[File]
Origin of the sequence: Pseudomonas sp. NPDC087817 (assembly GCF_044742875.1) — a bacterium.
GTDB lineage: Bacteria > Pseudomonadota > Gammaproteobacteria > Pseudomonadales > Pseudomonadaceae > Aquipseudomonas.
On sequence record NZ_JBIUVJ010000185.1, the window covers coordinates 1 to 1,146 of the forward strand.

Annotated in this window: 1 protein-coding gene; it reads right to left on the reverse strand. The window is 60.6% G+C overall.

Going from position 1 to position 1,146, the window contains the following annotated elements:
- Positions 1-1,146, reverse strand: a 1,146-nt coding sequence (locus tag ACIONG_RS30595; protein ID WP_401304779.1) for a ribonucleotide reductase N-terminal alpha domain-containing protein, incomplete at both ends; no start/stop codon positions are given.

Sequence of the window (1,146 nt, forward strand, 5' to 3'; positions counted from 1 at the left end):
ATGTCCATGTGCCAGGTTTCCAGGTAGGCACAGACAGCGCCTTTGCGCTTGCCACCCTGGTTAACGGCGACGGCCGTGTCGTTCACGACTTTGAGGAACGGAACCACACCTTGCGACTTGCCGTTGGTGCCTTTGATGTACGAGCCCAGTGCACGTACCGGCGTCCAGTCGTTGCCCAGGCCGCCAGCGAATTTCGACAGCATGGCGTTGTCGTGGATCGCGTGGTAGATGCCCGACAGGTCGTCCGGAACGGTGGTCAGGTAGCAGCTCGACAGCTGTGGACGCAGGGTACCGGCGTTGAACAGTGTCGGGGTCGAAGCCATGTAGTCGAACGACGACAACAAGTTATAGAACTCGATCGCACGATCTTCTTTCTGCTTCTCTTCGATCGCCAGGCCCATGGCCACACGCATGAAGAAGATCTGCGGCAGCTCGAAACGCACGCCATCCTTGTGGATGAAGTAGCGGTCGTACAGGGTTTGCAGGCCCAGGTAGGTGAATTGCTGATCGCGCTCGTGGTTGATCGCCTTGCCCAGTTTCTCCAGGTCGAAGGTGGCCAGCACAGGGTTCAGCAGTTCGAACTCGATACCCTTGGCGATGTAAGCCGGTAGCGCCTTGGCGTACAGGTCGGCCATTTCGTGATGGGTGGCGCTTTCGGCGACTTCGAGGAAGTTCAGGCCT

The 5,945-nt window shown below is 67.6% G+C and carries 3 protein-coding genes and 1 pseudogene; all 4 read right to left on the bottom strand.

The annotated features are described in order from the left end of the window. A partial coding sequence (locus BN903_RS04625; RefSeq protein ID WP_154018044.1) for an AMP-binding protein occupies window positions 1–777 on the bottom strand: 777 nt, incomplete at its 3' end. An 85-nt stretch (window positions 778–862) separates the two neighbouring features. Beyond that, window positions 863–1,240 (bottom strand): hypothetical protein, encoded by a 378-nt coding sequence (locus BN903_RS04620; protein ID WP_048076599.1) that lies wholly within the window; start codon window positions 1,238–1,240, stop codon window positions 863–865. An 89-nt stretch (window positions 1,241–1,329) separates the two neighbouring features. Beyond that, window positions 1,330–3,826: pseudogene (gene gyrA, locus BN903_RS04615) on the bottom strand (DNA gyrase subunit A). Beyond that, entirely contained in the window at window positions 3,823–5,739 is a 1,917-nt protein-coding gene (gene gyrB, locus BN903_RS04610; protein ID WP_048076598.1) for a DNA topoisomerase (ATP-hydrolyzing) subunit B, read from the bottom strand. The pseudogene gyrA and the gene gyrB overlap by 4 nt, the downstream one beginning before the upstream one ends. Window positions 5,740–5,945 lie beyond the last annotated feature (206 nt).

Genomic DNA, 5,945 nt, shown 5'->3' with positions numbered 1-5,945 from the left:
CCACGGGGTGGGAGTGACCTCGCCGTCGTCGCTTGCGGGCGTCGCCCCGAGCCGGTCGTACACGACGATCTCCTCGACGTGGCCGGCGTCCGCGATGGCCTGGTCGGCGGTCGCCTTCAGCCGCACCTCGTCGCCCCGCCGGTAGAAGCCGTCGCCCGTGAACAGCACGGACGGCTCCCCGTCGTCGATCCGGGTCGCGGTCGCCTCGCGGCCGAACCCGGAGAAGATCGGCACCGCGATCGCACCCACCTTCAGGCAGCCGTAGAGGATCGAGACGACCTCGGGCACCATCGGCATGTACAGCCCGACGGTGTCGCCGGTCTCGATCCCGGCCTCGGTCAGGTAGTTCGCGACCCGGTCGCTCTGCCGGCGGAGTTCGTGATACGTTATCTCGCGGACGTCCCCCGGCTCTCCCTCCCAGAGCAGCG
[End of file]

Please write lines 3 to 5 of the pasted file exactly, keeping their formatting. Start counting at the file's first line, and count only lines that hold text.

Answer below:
On sequence record NZ_JBIUVJ010000185.1, the window covers coordinates 1 to 1,146 of the forward strand.

Annotated in this window: 1 protein-coding gene; it reads right to left on the reverse strand. The window is 60.6% G+C overall.

Going from position 1 to position 1,146, the window contains the following annotated elements: